Typing this Japanese word into your iPhone or Android device will introduce you to some very unusual characters.

With so many people owning smartphones these days you’d think the most tech-savvy of us have discovered all there is to do on them.

That’s definitely not the case, though, because this week people around Japan discovered a secret emoticon hack that’s been hiding in our phones this whole time.

It all started when one Twitter user typed the word “ぞくぞく” into their iPhone and found something totally unexpected.

As is often the case when you type a Japanese word into your phone while using an app like Twitter, a number of options pop up, allowing you to write the word in hiragana, katakana, or kanji. Sometimes, depending on whether the word suits it, like if you’re writing out the word “ねこ” (“neko”/”cat”), some familiar emojis or emoticons might appear as well.

What you don’t usually get is an unfamiliar set of characters that make you burst out laughing at the sight of them. And that’s what happens when you type “ぞくぞく” into your phone, as it brings up these adorable little characters in the options menu.

So what does “ぞくぞく” (“zokuzoku”) mean? Well, it has a few different meanings, and these funny characters are well-suited to all of them. One meaning of the word describes the act of shuddering from the cold, or in fear, when things feel creepy.

▼ Another meaning of the word is to gather or swarm, and these characters do look a bit like a swarm of creepy ghosts, don’t they?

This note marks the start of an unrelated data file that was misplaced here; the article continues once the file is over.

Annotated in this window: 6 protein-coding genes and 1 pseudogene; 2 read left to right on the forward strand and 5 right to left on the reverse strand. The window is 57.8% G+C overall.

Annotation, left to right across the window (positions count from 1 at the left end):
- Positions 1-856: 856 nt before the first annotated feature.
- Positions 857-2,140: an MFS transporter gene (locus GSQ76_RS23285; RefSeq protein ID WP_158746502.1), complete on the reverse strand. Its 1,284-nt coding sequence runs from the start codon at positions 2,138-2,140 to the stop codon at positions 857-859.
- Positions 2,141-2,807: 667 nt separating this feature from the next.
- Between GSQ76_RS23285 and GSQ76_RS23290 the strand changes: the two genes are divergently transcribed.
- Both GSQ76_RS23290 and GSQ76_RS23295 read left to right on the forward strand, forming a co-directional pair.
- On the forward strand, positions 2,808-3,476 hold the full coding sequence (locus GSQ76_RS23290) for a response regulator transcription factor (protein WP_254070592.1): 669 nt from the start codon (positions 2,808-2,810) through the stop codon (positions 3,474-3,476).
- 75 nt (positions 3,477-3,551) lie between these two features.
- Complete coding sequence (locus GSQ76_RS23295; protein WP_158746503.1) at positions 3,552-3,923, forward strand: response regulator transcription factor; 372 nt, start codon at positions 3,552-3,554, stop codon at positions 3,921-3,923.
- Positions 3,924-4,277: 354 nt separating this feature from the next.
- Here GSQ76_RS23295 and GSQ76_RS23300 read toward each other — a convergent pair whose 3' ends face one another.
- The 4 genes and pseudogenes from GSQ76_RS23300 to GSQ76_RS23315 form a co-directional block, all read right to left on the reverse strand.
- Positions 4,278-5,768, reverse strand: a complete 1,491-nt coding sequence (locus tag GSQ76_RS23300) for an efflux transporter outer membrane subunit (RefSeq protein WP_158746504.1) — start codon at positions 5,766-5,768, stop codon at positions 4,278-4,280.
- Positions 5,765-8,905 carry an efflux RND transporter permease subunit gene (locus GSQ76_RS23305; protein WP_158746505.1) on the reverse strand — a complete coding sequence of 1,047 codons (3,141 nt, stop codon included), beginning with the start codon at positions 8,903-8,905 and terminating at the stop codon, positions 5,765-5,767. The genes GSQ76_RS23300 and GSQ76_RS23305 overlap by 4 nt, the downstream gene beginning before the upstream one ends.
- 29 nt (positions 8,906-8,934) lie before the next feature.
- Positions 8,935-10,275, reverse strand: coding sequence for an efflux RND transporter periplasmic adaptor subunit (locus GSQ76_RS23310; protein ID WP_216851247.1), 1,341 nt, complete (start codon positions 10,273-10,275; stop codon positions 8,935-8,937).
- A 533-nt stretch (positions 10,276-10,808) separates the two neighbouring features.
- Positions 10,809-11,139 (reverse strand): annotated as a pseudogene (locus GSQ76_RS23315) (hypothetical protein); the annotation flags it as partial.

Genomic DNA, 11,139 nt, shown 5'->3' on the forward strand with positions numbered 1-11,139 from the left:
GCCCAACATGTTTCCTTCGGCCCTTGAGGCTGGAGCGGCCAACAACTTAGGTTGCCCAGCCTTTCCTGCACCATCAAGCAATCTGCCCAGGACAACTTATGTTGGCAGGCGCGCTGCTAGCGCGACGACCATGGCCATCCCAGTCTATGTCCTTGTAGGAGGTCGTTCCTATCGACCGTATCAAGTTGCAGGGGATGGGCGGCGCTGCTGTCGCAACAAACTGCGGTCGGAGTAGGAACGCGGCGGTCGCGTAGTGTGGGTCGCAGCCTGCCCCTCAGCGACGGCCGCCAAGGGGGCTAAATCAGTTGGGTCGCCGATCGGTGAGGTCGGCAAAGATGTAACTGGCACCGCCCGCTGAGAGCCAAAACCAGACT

The word is also commonly used to describe the act of successive movement, when objects or people appear in rapid succession, one after the other. An example sentence for this would be:

Zokuzoku tsuzuite kita“, which means: “They kept coming in rapid succession.”

This is the most likely use for the unusual emoticon, which appears to show…ghosts? Bears? Who knows, but whatever they are, they’re certainly moving in rapid succession, as if they’re flooding out of a baseball stadium or a packed Tokyo train.

▼ Once you have them selected, you can delete them as you like, stroke by stroke.

Although the initial tweet mentioned that the hidden feature could be found on iPhones, people online pointed out that Simeji users on Android phones were also able to access the “zokuzoku” characters, with even more emoticon options than iPhone users.

▼ Simeji confirmed this with a tweet yesterday showing the options exclusive to their users.

It didn’t take long for word about the secret emoticon hack to spread around Japan, and as the news went viral, people everywhere began tweeting about it.

Some of the most noted names to jump on board with the trend included Japanese politician Kono Taro

▼ …and Studio Ghibli, who appeared to liken the image to the steadily blooming flowers of spring.

So why not give it a try on your phone and see if the zokuzoku characters come up for you? It’s a fun way to add some humour to your messages, although you might want to steer clear of using these emoticons, which make people look like old men.

Source: Twitter/@konotaromp via Net Lab
Top image: Pakutaso

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